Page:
This is a story traditionally made and marketed for little girls, and perhaps they took some pleasure in this dashing off, but they seemed genuinely scared and the Beast was definitely made to scare (probably for the fathers of the little girls or their brothers who were forced to watch it) and it is not fun to be genuinely scared, not if you're a girl, at least. My grown sons assure me that it is fun to be scared, if you're a boy, though as I recall when they were that age they didn't like it quite so much.

Although I normally hate noisy eaters in cinemas and found 'the Beast' and the rest of the film far from frightening, being a not so little girl anymore, these noisy little girls and their terrified dashings-off for the illusion of safety of the back wall of the cinema, I found increasingly charming and by the end of the film, was enjoying them more than the film.

The film is, as most films and stories targeted to females have always been, about one beautiful female character and a whole bunch of varied male characters. Male-targeted films and stories, like Lord of the Rings, do not apply the gender reverse of this formula, needless to say (in a man's world), they just add even more males and usually a less significant role for the one beautiful female, if any role at all. It's a problem, still.

And yet I found myself defending the film to my daughter the other day who rubbished it on feminist grounds (though she hasn't seen it), because I kind of think that, apart from the obvious gender imbalances, and the only-beautiful-women-count tiresome trope, this story does at least feature a fully-fledged female character in the lead role.

The story is also a little more gender evolved than it might seem. In suggesting that true love is the only way to tame the selfish beast in men, though slightly oversimplified and romanticised no doubt, I think it gets to the essential truth of heterosexual relationships, a truth that is not seen nearly often enough on our screens. Rather we are told over and over that men are the heroes who rescue women from danger, loneliness and insignificance. In reality this rarely happens and, indeed, the greatest threat women face is from the men they live with who have not been tamed and who continue - with society's sanctioning - to put their selfish, boyish needs ahead of those of the family, while wanting to control and dominate their women instead of loving and supporting them. In relationships that do work, more often than not it is the women who rescue the men from themselves, or there is a mutual 'rescuing' and respect.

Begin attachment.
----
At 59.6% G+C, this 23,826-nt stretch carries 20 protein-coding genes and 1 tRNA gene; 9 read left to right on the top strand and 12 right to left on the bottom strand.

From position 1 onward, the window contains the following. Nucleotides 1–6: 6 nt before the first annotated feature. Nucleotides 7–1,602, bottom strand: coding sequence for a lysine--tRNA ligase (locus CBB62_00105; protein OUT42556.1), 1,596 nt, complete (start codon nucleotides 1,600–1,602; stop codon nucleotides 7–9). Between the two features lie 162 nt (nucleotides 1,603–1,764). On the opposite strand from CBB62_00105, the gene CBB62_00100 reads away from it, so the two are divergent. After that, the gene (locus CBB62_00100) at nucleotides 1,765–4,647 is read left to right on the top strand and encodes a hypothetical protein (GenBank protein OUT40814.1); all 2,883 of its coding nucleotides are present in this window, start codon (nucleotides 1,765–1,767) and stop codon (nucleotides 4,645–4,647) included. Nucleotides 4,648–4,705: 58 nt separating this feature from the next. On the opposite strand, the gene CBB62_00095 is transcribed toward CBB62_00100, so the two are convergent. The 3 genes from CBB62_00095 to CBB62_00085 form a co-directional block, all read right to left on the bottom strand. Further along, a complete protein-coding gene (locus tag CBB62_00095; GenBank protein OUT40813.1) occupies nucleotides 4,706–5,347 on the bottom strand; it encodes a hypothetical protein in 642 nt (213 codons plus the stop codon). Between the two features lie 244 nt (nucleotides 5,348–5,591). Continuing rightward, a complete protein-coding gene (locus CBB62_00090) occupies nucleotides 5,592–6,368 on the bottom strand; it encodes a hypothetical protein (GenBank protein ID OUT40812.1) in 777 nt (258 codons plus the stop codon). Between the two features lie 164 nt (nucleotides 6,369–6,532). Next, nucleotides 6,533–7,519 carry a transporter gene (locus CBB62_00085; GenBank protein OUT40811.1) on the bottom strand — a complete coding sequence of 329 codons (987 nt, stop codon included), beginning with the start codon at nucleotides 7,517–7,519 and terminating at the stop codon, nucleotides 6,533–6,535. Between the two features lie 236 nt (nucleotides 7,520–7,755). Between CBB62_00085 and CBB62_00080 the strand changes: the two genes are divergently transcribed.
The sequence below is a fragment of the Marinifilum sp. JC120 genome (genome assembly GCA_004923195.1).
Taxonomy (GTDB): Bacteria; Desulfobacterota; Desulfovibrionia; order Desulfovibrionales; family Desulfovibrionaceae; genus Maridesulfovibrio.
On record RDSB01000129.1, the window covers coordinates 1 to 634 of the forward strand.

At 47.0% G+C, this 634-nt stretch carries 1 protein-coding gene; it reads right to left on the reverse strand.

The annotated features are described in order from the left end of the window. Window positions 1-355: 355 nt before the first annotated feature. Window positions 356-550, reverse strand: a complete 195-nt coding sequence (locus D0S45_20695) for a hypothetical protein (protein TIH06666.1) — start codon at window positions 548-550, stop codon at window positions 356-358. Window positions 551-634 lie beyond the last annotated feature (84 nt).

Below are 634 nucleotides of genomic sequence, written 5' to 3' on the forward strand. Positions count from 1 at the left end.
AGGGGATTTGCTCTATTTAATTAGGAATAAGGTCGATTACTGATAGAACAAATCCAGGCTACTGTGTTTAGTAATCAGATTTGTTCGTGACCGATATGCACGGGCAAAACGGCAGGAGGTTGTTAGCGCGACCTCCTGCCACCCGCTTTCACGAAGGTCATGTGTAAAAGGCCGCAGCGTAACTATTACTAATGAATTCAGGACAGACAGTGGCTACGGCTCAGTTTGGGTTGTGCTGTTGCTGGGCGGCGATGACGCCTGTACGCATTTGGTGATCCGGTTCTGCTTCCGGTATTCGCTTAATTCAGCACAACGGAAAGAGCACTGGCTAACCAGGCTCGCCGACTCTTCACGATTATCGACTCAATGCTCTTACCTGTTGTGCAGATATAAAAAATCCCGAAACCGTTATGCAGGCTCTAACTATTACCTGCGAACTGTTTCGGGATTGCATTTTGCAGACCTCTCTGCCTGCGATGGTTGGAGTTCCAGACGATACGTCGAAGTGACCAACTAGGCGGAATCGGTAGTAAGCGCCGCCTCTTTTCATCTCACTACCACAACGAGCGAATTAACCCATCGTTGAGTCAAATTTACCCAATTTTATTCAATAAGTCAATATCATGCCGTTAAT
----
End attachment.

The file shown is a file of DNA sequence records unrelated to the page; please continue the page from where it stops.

So although I wouldn't describe Beauty and the Beast as a feminist film exactly, and I'm not sure those two little girls would have learnt anything progressive from watching it -- those parts of it that they did watch -- I think we could do worse on a gender front than this fairly light and entertaining family film. We could do better, no doubt, but we have done a lot worse too, and I'm mildly encouraged that with this film we are inching closer to an on-screen representation of what a healthy relationship between a woman and a man looks like - if with a little too much fur, fang and frill.


Monday, April 10, 2017

John Clarke dies

Fred Dagg
The funniest man down under, if not up over, has died. It's a shock and a tragedy, he was only 68! I can't believe it.

Incredibly, I was recently in communication with him about playing my father if my childhood memoir was ever adapted for TV (a big if, no doubt), but he liked the idea, rather than dismissed it, saying 'what a good photo' it was of my father that I sent him. He could see the likeness.